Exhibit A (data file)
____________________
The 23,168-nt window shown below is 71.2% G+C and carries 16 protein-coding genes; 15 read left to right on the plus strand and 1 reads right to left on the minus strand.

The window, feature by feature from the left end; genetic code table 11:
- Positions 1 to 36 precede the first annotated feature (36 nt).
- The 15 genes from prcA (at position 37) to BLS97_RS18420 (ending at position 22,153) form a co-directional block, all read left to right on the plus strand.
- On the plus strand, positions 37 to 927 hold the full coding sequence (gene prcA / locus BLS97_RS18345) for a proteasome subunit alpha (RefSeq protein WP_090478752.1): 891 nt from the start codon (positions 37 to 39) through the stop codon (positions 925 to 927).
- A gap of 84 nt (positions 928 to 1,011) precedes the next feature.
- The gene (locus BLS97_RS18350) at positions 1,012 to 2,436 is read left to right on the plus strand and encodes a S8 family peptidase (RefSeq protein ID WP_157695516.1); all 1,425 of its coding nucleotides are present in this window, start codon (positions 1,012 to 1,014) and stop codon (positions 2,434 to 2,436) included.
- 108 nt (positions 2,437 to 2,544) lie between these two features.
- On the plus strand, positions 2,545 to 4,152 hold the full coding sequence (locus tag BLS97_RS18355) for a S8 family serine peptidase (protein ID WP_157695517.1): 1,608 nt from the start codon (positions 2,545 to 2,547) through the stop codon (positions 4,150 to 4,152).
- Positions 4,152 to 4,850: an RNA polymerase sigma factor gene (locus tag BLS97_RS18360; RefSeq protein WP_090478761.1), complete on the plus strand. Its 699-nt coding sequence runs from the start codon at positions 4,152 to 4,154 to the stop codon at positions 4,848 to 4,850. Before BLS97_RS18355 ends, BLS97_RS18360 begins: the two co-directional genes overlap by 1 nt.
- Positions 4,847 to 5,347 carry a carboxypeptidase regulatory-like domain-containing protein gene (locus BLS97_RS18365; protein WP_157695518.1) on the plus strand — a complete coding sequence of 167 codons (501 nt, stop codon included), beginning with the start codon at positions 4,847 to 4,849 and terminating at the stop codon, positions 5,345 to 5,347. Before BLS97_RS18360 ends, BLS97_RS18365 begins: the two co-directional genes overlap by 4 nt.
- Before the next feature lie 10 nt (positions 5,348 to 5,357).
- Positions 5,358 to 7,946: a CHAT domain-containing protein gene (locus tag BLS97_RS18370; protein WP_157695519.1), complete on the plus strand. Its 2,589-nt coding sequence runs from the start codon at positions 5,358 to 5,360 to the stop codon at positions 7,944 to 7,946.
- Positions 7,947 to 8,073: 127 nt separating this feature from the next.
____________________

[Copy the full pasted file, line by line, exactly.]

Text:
The 23,168-nt window shown below is 71.2% G+C and carries 16 protein-coding genes; 15 read left to right on the plus strand and 1 reads right to left on the minus strand.

The window, feature by feature from the left end; genetic code table 11:
- Positions 1 to 36 precede the first annotated feature (36 nt).
- The 15 genes from prcA (at position 37) to BLS97_RS18420 (ending at position 22,153) form a co-directional block, all read left to right on the plus strand.
- On the plus strand, positions 37 to 927 hold the full coding sequence (gene prcA / locus BLS97_RS18345) for a proteasome subunit alpha (RefSeq protein WP_090478752.1): 891 nt from the start codon (positions 37 to 39) through the stop codon (positions 925 to 927).
- A gap of 84 nt (positions 928 to 1,011) precedes the next feature.
- The gene (locus BLS97_RS18350) at positions 1,012 to 2,436 is read left to right on the plus strand and encodes a S8 family peptidase (RefSeq protein ID WP_157695516.1); all 1,425 of its coding nucleotides are present in this window, start codon (positions 1,012 to 1,014) and stop codon (positions 2,434 to 2,436) included.
- 108 nt (positions 2,437 to 2,544) lie between these two features.
- On the plus strand, positions 2,545 to 4,152 hold the full coding sequence (locus tag BLS97_RS18355) for a S8 family serine peptidase (protein ID WP_157695517.1): 1,608 nt from the start codon (positions 2,545 to 2,547) through the stop codon (positions 4,150 to 4,152).
- Positions 4,152 to 4,850: an RNA polymerase sigma factor gene (locus tag BLS97_RS18360; RefSeq protein WP_090478761.1), complete on the plus strand. Its 699-nt coding sequence runs from the start codon at positions 4,152 to 4,154 to the stop codon at positions 4,848 to 4,850. Before BLS97_RS18355 ends, BLS97_RS18360 begins: the two co-directional genes overlap by 1 nt.
- Positions 4,847 to 5,347 carry a carboxypeptidase regulatory-like domain-containing protein gene (locus BLS97_RS18365; protein WP_157695518.1) on the plus strand — a complete coding sequence of 167 codons (501 nt, stop codon included), beginning with the start codon at positions 4,847 to 4,849 and terminating at the stop codon, positions 5,345 to 5,347. Before BLS97_RS18360 ends, BLS97_RS18365 begins: the two co-directional genes overlap by 4 nt.
- Before the next feature lie 10 nt (positions 5,348 to 5,357).
- Positions 5,358 to 7,946: a CHAT domain-containing protein gene (locus tag BLS97_RS18370; protein WP_157695519.1), complete on the plus strand. Its 2,589-nt coding sequence runs from the start codon at positions 5,358 to 5,360 to the stop codon at positions 7,944 to 7,946.
- Positions 7,947 to 8,073: 127 nt separating this feature from the next.